Immigration Victory for “Aged Out” Sons & Daughters: De Osorio v. Mayorkas (9th Cir. 2012) Interprets the Child Status Protection Act

The U.S. Court of Appeals for the Ninth Circuit has held that a son or daughter who was the derivative beneficiary of a family-sponsored immigrant petition but “aged out” (didn’t qualify because he or she turned age 21) may apply the old petition’s priority date to a new petition. This may help you immigrate years faster. Continue reading “Immigration Victory for “Aged Out” Sons & Daughters: De Osorio v. Mayorkas (9th Cir. 2012) Interprets the Child Status Protection Act”

DOS Increases Fees for Immigrant Visas & American Citizen Services

I previously reported on fee increases by the U.S. Department of State (DOS) for nonimmigrant visas effective June 4, 2010.

Now, DOS has also issued an interim final rule increasing fees for immigrant visas and certain American Citizen Services, effective July 13. DOS justifies the changes by citing an independent cost of service study’s findings that the U.S. Government is not fully covering its costs for providing these services.

Here are the changes for the most common fees:

Immigrant Visa Fees
IV Application Processing Fee    
   Family-based immigrant visa $ 355.00 $ 330.00
   Employment-based immigrant visa $ 355.00 $ 720.00
   Other immigrant visas (SIVs, DVs, etc.) $ 355.00 $ 305.00
IV Security Surcharge $ 45.00 $ 74.00
Domestic (NVC) review of Affidavit of Support $  70.00 $ 88.00
Determining Returning Resident Status $ 400.00 $ 380.00
Passport Fees
Additional passport visa pages $ 82.00
Consular Report of Birth Abroad $ 65.00 $  100.00
Renunciation of U.S. Citizenship $ 450.00

2009 Statistics for EB-5 Investor Visas

Statistics show a surge in interest in the EB-5 investor visa program during 2009. Created as part of the Immigration Act of 1990, the EB-5 visa program grants lawful permanent residence to foreign nationals who invest $500,000 or $1 million in U.S. businesses and create or preserve at least 10 U.S. jobs.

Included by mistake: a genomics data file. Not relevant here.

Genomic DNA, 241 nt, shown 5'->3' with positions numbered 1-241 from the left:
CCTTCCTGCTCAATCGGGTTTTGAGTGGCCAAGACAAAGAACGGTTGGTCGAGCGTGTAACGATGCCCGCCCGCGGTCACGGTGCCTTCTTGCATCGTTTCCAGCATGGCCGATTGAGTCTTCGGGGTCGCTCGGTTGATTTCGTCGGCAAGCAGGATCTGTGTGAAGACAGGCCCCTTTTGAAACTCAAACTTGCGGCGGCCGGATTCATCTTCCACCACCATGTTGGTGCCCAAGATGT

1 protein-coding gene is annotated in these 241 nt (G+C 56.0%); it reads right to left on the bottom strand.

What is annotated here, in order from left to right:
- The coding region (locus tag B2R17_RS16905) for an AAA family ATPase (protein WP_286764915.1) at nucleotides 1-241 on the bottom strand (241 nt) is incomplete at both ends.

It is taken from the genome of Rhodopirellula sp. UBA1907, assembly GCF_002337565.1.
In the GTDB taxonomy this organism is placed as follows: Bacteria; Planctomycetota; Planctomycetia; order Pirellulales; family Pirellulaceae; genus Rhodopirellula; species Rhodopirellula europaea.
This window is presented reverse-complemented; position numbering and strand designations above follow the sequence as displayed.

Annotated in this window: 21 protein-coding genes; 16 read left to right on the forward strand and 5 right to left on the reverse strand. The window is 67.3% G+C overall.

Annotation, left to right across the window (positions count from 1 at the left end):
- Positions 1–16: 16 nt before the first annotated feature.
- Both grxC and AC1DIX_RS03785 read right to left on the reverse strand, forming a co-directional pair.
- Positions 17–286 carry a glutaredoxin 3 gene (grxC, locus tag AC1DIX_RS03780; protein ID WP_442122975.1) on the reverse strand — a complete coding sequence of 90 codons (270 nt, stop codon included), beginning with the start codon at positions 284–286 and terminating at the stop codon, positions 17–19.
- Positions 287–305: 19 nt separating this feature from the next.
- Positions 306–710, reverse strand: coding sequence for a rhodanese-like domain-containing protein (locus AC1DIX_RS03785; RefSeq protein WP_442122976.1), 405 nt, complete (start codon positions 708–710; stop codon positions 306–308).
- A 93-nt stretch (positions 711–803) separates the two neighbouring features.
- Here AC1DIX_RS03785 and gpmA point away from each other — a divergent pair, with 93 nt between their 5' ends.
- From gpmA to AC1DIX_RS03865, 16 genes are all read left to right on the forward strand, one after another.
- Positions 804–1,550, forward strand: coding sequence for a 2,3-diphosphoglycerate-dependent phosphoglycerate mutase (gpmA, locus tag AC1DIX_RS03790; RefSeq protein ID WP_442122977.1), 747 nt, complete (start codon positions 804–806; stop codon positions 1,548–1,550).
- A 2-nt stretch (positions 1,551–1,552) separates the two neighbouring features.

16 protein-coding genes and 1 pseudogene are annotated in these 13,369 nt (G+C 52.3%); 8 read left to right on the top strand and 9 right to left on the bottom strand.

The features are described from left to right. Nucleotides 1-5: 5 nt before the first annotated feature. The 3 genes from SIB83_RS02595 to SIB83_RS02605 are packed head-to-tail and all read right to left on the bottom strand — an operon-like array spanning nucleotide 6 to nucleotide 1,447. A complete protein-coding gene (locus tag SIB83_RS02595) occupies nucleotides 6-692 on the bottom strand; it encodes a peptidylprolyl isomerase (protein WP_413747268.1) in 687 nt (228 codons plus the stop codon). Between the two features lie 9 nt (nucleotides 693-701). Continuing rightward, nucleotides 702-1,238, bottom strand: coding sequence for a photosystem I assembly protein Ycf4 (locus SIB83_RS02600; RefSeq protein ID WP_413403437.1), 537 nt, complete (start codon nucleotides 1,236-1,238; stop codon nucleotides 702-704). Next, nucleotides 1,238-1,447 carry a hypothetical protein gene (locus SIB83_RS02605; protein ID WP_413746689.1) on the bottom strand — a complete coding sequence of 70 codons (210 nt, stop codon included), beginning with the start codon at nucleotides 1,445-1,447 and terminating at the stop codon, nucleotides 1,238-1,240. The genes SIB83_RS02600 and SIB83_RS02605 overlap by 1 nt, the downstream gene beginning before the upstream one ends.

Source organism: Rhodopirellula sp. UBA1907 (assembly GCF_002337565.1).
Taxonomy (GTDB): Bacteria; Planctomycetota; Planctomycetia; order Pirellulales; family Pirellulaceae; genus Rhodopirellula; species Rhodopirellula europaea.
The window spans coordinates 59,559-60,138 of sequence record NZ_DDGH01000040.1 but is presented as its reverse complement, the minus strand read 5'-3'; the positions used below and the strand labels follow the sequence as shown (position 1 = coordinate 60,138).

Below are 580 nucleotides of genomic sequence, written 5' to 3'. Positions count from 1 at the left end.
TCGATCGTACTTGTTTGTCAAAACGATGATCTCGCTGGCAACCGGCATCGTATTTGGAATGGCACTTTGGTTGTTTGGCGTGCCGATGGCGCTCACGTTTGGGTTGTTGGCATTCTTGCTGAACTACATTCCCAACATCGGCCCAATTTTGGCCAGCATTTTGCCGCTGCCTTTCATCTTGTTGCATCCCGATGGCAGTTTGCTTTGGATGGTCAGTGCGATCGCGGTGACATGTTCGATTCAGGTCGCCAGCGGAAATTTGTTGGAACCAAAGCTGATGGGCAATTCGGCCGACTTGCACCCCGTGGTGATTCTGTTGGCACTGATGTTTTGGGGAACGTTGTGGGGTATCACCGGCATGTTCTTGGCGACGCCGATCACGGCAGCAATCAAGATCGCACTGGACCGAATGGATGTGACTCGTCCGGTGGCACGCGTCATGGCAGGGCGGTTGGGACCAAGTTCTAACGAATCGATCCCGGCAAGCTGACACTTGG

Especially noteworthy is the increase in “regional centers.” These are private corporations or government agencies which can pool investor money to make large investments in specific geographic areas. The centers have used EB-5 investor capital in a wide variety of projects, including hotels, manufacturing enterprises, farms, restaurants, and technology companies.

U.S. Citizenship and Immigration Services statistics for fiscal year 2009 (ending October 1, 2009):

* Form I-526, Immigrant Petition by Alien Entrepreneur:  1028 received, 966 approved, 163 denied.
* Form I-829, Petition by Entrepreneur to Remove Conditions: 437 received, 335 approved, 55 denied.

U.S. Department of State Statistics:

* FY 2009: 4,218 immigrant visas issued.
* FY 2008: 1,443 immigrant visas issued.

Regional Centers:

* FY 2009: 74
* FY 2008: 23

National Visa Center Goes Paperless: Pilot Program to Transmit Data Electronically to the U.S. Consulate in Guangzhou

If you are familiar with the process of applying for an immigrant visa at the U.S. Consulate in Guangzhou, you know that  it can take months for the National Visa Center (NVC) to mail a case to the Consulate. The delay occur because China’s Customs office drags their feet in releasing the Consulate’s mail. NVC has now begun a pilot program to eliminate that delay by sending cases electronically to the Consulate.

As background, a petitioner residing in the U.S. files the Form I-130, Petition for Alien Relative, with a U.S. Citizenship and Immigration Services (USCIS) stateside office. Upon approval, USCIS forwards the case to NVC. The NVC does administrative processing of the file (including collecting the fees and case documents from the petitioner and applicant), then sends the file to the Consulate for interview.

The NVC pilot program to send cases electronically to the Consulate is only available to immediate relatives of U.S. citizens over the age of 21 years, including the following visa categories:

  • IR-1: Spouse of U.S. citizen
  • IR-2: Child of U.S. citizen
  • CR-1: Conditional Spouse of U.S. citizen (i.e., married less than 2 years ago)
  • CR-2: Conditional Child of U.S. citizen
  • IR-5: Parent of U.S. citizen

An applicant who wishes to participate in the pilot program must send an email to NVC to opt in. Then, the applicant will receive instructions on how to submit documents to NVC by email in PDF format. NVC will forward the electronic documents to the Consulate. Later, the applicant will bring the original documents to the interview.